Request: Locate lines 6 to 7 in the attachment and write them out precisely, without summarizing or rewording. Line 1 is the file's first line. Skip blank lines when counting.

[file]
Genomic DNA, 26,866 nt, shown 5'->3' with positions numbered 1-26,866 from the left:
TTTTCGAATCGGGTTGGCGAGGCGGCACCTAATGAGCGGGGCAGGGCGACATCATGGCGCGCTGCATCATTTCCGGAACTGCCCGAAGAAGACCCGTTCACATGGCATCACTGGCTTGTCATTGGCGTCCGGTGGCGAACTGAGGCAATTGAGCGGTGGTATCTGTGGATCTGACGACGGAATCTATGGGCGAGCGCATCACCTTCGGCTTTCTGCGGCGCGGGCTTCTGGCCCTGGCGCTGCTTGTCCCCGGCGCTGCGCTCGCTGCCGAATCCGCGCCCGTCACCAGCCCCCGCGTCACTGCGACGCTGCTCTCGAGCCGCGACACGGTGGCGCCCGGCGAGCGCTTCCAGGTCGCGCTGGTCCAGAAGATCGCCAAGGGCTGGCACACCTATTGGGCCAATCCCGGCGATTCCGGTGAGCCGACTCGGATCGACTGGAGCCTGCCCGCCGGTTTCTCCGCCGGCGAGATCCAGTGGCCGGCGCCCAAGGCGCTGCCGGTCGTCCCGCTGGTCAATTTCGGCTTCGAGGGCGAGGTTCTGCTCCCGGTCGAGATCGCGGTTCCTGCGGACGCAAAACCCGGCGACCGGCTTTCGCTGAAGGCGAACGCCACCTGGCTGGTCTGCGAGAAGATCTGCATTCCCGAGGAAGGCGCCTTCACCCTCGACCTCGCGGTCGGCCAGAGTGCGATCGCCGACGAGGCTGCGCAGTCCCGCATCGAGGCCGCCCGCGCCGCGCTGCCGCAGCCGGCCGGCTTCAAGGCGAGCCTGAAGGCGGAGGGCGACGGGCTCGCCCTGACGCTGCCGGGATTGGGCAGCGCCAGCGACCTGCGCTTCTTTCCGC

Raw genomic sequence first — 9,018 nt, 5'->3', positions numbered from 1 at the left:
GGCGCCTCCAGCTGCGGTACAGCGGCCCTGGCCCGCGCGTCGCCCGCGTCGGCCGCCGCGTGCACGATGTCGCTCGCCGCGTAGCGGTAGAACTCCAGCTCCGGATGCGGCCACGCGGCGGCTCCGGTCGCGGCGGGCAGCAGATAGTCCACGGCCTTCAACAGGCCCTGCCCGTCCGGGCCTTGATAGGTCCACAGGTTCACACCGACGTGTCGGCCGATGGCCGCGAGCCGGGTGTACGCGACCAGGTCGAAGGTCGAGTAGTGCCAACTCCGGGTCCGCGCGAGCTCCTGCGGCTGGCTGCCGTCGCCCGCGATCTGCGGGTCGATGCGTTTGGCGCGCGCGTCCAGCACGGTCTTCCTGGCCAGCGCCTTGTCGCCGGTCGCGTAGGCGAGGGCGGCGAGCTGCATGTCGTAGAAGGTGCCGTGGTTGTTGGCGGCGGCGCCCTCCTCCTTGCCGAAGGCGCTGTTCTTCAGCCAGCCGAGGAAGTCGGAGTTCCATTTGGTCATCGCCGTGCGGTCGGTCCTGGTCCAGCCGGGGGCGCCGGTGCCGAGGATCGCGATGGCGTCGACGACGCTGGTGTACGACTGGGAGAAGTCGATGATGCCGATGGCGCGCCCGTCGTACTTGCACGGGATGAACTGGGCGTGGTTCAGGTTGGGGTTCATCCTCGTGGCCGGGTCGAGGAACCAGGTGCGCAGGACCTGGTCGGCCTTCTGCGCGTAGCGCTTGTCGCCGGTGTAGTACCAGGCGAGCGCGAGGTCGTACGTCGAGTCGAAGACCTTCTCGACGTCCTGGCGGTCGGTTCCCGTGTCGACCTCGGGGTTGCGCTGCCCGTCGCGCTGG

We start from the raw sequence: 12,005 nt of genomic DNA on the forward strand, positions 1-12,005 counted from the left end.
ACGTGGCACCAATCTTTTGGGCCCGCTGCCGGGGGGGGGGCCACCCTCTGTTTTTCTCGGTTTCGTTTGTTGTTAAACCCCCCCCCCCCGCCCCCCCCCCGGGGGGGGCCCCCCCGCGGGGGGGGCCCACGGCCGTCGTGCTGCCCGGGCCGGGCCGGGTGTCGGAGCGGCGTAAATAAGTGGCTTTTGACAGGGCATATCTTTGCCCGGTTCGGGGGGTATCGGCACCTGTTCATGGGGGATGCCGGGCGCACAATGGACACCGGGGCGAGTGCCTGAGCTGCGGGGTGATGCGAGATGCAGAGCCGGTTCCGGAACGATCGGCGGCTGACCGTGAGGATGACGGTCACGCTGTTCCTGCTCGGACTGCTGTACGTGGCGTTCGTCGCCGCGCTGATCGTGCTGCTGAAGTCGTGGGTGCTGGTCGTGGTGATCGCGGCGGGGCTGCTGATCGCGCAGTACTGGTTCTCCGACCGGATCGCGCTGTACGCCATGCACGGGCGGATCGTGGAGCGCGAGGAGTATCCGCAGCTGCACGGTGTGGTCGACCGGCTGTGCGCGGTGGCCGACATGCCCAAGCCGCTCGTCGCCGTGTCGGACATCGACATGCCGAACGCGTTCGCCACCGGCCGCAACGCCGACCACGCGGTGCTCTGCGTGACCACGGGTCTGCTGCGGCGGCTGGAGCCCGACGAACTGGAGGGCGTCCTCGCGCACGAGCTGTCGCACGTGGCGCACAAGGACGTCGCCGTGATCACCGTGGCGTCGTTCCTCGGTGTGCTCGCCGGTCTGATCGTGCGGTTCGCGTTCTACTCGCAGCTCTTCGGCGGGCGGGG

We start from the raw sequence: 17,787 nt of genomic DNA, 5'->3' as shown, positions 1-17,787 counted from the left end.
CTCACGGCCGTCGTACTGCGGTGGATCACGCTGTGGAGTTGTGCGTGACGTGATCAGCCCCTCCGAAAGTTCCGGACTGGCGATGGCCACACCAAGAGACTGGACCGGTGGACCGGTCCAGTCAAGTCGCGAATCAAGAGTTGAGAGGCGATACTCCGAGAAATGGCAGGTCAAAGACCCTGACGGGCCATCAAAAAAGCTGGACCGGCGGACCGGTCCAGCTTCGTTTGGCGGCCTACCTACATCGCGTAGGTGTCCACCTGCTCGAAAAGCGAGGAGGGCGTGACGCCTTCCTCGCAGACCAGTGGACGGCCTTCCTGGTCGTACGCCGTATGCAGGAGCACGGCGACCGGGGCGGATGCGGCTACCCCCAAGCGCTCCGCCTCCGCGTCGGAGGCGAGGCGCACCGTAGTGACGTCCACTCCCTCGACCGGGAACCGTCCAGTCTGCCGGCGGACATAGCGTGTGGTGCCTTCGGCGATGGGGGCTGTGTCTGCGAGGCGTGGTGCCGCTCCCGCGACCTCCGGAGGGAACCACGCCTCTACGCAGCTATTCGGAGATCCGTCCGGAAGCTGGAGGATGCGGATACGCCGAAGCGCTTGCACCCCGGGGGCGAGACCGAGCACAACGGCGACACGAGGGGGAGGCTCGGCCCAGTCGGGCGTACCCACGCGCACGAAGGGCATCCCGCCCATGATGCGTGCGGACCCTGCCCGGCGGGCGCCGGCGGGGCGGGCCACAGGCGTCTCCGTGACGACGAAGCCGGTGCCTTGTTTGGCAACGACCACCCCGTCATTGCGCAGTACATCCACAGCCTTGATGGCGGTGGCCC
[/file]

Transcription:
ACGTGGCACCAATCTTTTGGGCCCGCTGCCGGGGGGGGGGCCACCCTCTGTTTTTCTCGGTTTCGTTTGTTGTTAAACCCCCCCCCCCCGCCCCCCCCCCGGGGGGGGCCCCCCCGCGGGGGGGGCCCACGGCCGTCGTGCTGCCCGGGCCGGGCCGGGTGTCGGAGCGGCGTAAATAAGTGGCTTTTGACAGGGCATATCTTTGCCCGGTTCGGGGGGTATCGGCACCTGTTCATGGGGGATGCCGGGCGCACAATGGACACCGGGGCGAGTGCCTGAGCTGCGGGGTGATGCGAGATGCAGAGCCGGTTCCGGAACGATCGGCGGCTGACCGTGAGGATGACGGTCACGCTGTTCCTGCTCGGACTGCTGTACGTGGCGTTCGTCGCCGCGCTGATCGTGCTGCTGAAGTCGTGGGTGCTGGTCGTGGTGATCGCGGCGGGGCTGCTGATCGCGCAGTACTGGTTCTCCGACCGGATCGCGCTGTACGCCATGCACGGGCGGATCGTGGAGCGCGAGGAGTATCCGCAGCTGCACGGTGTGGTCGACCGGCTGTGCGCGGTGGCCGACATGCCCAAGCCGCTCGTCGCCGTGTCGGACATCGACATGCCGAACGCGTTCGCCACCGGCCGCAACGCCGACCACGCGGTGCTCTGCGTGACCACGGGTCTGCTGCGGCGGCTGGAGCCCGACGAACTGGAGGGCGTCCTCGCGCACGAGCTGTCGCACGTGGCGCACAAGGACGTCGCCGTGATCACCGTGGCGTCGTTCCTCGGTGTGCTCGCCGGTCTGATCGTGCGGTTCGCGTTCTACTCGCAGCTCTTCGGCGGGCGGGG

We start from the raw sequence: 17,787 nt of genomic DNA, 5'->3' as shown, positions 1-17,787 counted from the left end.